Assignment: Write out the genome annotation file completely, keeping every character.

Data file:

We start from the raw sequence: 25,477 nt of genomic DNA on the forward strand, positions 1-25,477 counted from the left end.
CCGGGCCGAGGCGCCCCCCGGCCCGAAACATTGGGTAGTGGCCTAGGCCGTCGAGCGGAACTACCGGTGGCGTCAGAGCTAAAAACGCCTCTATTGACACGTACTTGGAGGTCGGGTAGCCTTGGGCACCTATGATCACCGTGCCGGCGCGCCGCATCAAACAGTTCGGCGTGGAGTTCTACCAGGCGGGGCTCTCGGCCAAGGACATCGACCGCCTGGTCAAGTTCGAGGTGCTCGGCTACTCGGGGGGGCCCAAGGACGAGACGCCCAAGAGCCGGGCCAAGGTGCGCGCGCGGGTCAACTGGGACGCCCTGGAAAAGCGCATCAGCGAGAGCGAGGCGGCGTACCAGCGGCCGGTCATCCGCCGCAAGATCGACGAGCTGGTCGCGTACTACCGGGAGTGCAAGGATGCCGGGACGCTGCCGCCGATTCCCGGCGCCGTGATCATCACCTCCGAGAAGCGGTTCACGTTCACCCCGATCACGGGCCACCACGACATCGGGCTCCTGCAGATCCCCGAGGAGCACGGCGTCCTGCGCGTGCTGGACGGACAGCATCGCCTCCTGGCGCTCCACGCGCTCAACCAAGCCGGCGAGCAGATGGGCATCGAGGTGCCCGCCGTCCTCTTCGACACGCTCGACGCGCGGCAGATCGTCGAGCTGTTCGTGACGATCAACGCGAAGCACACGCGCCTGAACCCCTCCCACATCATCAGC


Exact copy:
We start from the raw sequence: 25,477 nt of genomic DNA on the forward strand, positions 1-25,477 counted from the left end.
CCGGGCCGAGGCGCCCCCCGGCCCGAAACATTGGGTAGTGGCCTAGGCCGTCGAGCGGAACTACCGGTGGCGTCAGAGCTAAAAACGCCTCTATTGACACGTACTTGGAGGTCGGGTAGCCTTGGGCACCTATGATCACCGTGCCGGCGCGCCGCATCAAACAGTTCGGCGTGGAGTTCTACCAGGCGGGGCTCTCGGCCAAGGACATCGACCGCCTGGTCAAGTTCGAGGTGCTCGGCTACTCGGGGGGGCCCAAGGACGAGACGCCCAAGAGCCGGGCCAAGGTGCGCGCGCGGGTCAACTGGGACGCCCTGGAAAAGCGCATCAGCGAGAGCGAGGCGGCGTACCAGCGGCCGGTCATCCGCCGCAAGATCGACGAGCTGGTCGCGTACTACCGGGAGTGCAAGGATGCCGGGACGCTGCCGCCGATTCCCGGCGCCGTGATCATCACCTCCGAGAAGCGGTTCACGTTCACCCCGATCACGGGCCACCACGACATCGGGCTCCTGCAGATCCCCGAGGAGCACGGCGTCCTGCGCGTGCTGGACGGACAGCATCGCCTCCTGGCGCTCCACGCGCTCAACCAAGCCGGCGAGCAGATGGGCATCGAGGTGCCCGCCGTCCTCTTCGACACGCTCGACGCGCGGCAGATCGTCGAGCTGTTCGTGACGATCAACGCGAAGCACACGCGCCTGAACCCCTCCCACATCATCAGC